It was still early, not yet 10 o'clock. The only customer had been a young female student with poor eyes and hair so blond that it was nearly gray, and who left without buying anything or speaking a word. Elliot came across the book on a shelf below the window. It was a light blue hardcover, and the title, Another Bookstore, was written on the spine in thin gold font. The author was a man named Francis Sheldon. It was a slim volume, barely 100 pages long, although the text was small and cramped, and extended nearly to the margin of the pages. The printing was bad and the paper was of poor quality. The only publishing information was the year the book had been printed, 1901, and Elliot guessed that it was self-published, a vanity project by an author with more ambition, perhaps, than talent. On the first page he read the following:

  "He was already middle-aged by the time he took possession of the bookstore. He'd come into it through a friend, and after the death of his wife (who was struck with a sudden affliction and taken from him before he had the chance to understand what was happening) he conceived of the small store as a kind of refuge, or a cell, in which he could spend the remainder of his time on Earth, growing old along with the books."

  Elliot found his hand was shaking. He set the book back on the shelf and returned to his seat at the register. He worked his thumb over the back of his hand, and stared at the far wall. The bell above the door tinkled, signaling the arrival of a customer. A young couple entered the store, a thin, nondescript man, along with a blonde woman in a leather jacket. They moved about the shelves with the slow, contented air of people who have nothing else to do with their day than peruse the catalogue of a used bookstore. Suddenly, Elliot was seized by the thought that one of them would stumble on the book he'd just found and ask to buy it. He had no logical reason for thinking this, but the possibility filled him with a kind of vague panic and he got up, wincing at the stiffness in his back, and retrieved the book from the shelf. A few minutes later the couple approached the register to purchase an oversized volume of art. Elliot did not bother to read the title, and the price he quoted them was about half of the book’s actual value. As soon as they left, he locked the door and went upstairs where he spent a long, featureless span of time trying to decide what to do next. Finally he went to sleep.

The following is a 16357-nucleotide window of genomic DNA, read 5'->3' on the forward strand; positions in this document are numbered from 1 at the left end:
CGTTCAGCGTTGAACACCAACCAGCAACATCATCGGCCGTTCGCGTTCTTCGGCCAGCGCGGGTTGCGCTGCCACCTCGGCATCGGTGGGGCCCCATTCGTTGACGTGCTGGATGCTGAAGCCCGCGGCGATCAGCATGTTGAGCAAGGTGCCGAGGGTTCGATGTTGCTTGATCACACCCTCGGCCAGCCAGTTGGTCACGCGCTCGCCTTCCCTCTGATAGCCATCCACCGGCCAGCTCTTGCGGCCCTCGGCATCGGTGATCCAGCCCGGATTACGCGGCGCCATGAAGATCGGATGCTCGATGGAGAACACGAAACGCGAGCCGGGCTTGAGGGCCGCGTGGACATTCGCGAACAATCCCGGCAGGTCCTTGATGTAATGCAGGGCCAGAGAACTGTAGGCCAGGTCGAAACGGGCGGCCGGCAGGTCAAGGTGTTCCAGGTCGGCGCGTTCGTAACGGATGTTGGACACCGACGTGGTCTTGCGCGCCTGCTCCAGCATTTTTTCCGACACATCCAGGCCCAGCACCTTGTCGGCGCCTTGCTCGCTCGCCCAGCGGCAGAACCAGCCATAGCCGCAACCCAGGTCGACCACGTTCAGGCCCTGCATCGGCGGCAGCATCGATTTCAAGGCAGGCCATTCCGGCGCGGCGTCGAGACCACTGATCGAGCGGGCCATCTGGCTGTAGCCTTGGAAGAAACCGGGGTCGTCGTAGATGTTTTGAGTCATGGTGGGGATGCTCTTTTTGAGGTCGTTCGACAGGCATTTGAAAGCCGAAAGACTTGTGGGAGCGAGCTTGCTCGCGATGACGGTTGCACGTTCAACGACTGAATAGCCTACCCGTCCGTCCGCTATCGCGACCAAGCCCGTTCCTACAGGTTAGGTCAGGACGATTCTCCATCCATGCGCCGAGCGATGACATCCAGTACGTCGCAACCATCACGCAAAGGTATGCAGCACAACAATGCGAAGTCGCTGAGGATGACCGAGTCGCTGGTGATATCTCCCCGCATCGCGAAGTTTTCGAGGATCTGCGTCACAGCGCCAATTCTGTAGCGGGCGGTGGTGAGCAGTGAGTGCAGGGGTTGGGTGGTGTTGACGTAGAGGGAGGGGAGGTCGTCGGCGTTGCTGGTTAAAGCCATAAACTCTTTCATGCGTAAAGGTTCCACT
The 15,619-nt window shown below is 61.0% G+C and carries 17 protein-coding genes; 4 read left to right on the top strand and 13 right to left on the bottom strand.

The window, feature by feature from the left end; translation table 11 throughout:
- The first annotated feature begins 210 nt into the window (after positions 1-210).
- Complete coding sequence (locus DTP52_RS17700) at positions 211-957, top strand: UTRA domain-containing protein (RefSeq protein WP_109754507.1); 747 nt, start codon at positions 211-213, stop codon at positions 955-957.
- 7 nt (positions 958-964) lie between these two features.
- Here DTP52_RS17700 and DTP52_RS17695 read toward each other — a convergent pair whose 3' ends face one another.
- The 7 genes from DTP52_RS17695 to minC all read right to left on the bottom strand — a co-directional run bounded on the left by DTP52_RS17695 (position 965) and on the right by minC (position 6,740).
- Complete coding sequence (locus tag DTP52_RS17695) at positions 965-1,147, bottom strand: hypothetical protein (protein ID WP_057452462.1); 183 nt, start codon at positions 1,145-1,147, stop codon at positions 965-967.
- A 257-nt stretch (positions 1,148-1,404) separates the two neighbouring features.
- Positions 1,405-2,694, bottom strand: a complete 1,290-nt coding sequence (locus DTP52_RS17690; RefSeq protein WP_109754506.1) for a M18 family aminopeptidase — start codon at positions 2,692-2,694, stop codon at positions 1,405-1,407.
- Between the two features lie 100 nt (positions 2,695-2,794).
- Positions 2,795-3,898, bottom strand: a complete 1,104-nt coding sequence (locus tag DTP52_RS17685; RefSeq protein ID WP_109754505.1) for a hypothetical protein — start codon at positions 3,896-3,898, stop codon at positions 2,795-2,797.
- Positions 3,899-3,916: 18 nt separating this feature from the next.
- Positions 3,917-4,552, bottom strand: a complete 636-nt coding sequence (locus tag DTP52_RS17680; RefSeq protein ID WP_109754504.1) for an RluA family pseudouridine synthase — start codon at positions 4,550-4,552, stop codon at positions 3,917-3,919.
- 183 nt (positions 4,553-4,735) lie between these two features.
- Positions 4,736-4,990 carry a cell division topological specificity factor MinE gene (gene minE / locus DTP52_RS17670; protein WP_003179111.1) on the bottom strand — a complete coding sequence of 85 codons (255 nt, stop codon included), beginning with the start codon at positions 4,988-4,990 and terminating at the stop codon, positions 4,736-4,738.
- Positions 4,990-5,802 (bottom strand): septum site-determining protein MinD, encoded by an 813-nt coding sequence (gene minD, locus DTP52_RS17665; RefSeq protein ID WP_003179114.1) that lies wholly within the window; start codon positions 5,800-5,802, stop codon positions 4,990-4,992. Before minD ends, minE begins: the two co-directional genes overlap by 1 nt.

The next morning he got up, only partially rested, and told himself that he couldn't avoid dealing with the book any longer (it seemed to require some kind of a response from him.) He went downstairs ,and for the first time he failed to open the store. He sat down at the desk and opened the book.

  "For a time he led a peaceful life. All things were ordered and well-founded. He woke up at precisely the same hour every morning and closed the store at the same time every evening. He had few customers, and even fewer visitors. He was content to fade from the world, peacefully and without protest. In the evenings he sat in the armchair in his parlour, watching as the fire slowly died, and then the death of its embers. He had no grand plans or ambitions, and while no man can predict the future, he felt it reasonable to assume that his life was already over, but all of that changed when he found the other bookstore.